Tuesday, July 08, 2008


This profile of ceramicist Wendy Walgate marks the final instalment in our series highlighting artists that will be participating in the Toronto Outdoor Art Exhibition – which begins this Friday and continues until Sunday. This has been but a tiny sip of the sea of talent on display at Nathan Phillips Square this weekend…see you at the show!

Profile by Michelle Rothstein

A past president of the Ontario Crafts Council with an extensive career and fine arts education that includes a Harbourfront Centre residency, shows throughout North America and a Masters of Fine Arts from the Cranbrook Academy of Art, Wendy Walgate is a prolific ceramicist bringing her dynamic sculptures to this year’s TOAE.

Walgate in Studio
Wendy in her studio

On first viewing, Walgate’s towers of vibrantly coloured animals are extremely playful and amusing. But beneath the merriment lies a deeper subtext to her pieces that speak to our society of mass consumption and treatment of our furry friends. “At first glance, my work appears to be lighthearted and whimsical…(but) along with the central theme of accumulation, there is a conscious animal welfare subtext which comments on the care, use and detainment of animals.” Each piece begins with a vintage toy or found object laden with memory and nostalgia. Then the excess is built from there. Mountains of animals are piled one on top of the other each attempting to reach the summit in order to grab a gasp of air or freedom.

Bye Baby Bunting Cradle
Bye Baby Bunting Cradle

Even with these poignant and timely themes, the whimsy to Walgate’s work is not to be ignored. Her vessels help to express the playful aspect of her work. “I generally start with a container such as an old toy box, stroller, baby carriage, etc… By filling up these discarded toys with bright, new, shiny animals, I am giving them hope – giving a chance for childhood, playfulness and wonder to live again. Plus I love the opportunity to “play” again myself“. As do the viewers. The temptation to touch and rearrange the figures threw me right back to playing in my room with all my porcelain animal figures that used to come free with a box of tea.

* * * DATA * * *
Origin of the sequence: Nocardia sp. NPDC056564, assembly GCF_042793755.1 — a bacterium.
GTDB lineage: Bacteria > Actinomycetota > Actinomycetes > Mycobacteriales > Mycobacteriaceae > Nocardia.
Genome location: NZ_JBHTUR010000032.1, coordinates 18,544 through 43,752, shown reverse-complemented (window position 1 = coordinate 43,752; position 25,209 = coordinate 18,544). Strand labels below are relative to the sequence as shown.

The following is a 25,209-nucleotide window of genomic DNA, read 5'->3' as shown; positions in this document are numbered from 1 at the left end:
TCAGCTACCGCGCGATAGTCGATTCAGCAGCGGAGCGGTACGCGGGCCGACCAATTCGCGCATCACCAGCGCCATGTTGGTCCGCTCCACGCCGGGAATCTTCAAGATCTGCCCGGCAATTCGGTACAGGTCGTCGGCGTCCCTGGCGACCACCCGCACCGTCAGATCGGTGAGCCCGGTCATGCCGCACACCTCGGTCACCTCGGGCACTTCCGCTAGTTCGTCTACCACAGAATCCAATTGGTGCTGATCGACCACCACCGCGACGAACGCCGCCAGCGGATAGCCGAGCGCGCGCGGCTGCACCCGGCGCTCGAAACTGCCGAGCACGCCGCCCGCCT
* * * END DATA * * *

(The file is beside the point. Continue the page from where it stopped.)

I Am Not Greedy
I Am Not Greedy

Walgate’s use of a remarkable spectrum of colour is motivated by the container, rather than theme or the animals themsleves. “The colour of the piece usually determines the colour of the objects.” Walgate explains, “For example, a turquoise baby carriage is filled with turquoise objects; an orange tool box would hold orange objects. But sometimes, if I find a red wagon or a red toy box, I fill it with a collection of many different coloured animals. For some reason, it seems that a red container is a catalyst for multi-colours.” This technique of colour-blocking generates a truly powerful impression and dessert for the eyes.

Life is a Red Rebus Stroller

Life is a Red Rebus Stroller

Found and commercially distributed molds used to create Walgate’s trademark tower of animals has been met with a degree of controversy from both the public and ceramic viewers. “Interestingly, it is not the moralizing tone of my current work that has attracted criticism, it is the fact that I now slip-cast commercial molds of domestic and farm animals such as sheep, pigs, calves, chickens, turkeys, cats and dogs...There is no need to begin with an original carved model of a pig, chicken or calf since the “blanks” from commercial molds represent predetermined traits, encoded into each animal through folk and fairy tales and current day media.” In a climate where many art forms are reinterpreting found objects and creating new pieces, this approach to her work feels both dated and arrogant and ignores the larger context and achievement of her works. Wendy Walgate’s fascinating pieces may be absorbed on a multitude of levels, but cannot be dismissed.

White Crib
White Crib

In a departure from her colourful collection, Wendy will be bringing a black and white series to the Outdoor Art Show and welcomes the opportunity to speak with new viewers about her work.


Michelle Rothstein is a Toronto resident with a passion for design and a love of the hand-made. Her business MOB, is a travelling salon-style show and website (www.mobcollection.com) which brings individual and sophisticated works to the design hungry for the sheer love it. She is psyched that Toronto is getting much more styley in its old age.


Blogger krissy said...

i saw this in person today and to say it was beautiful and brilliant would be an understatement.

10:13 p.m.  

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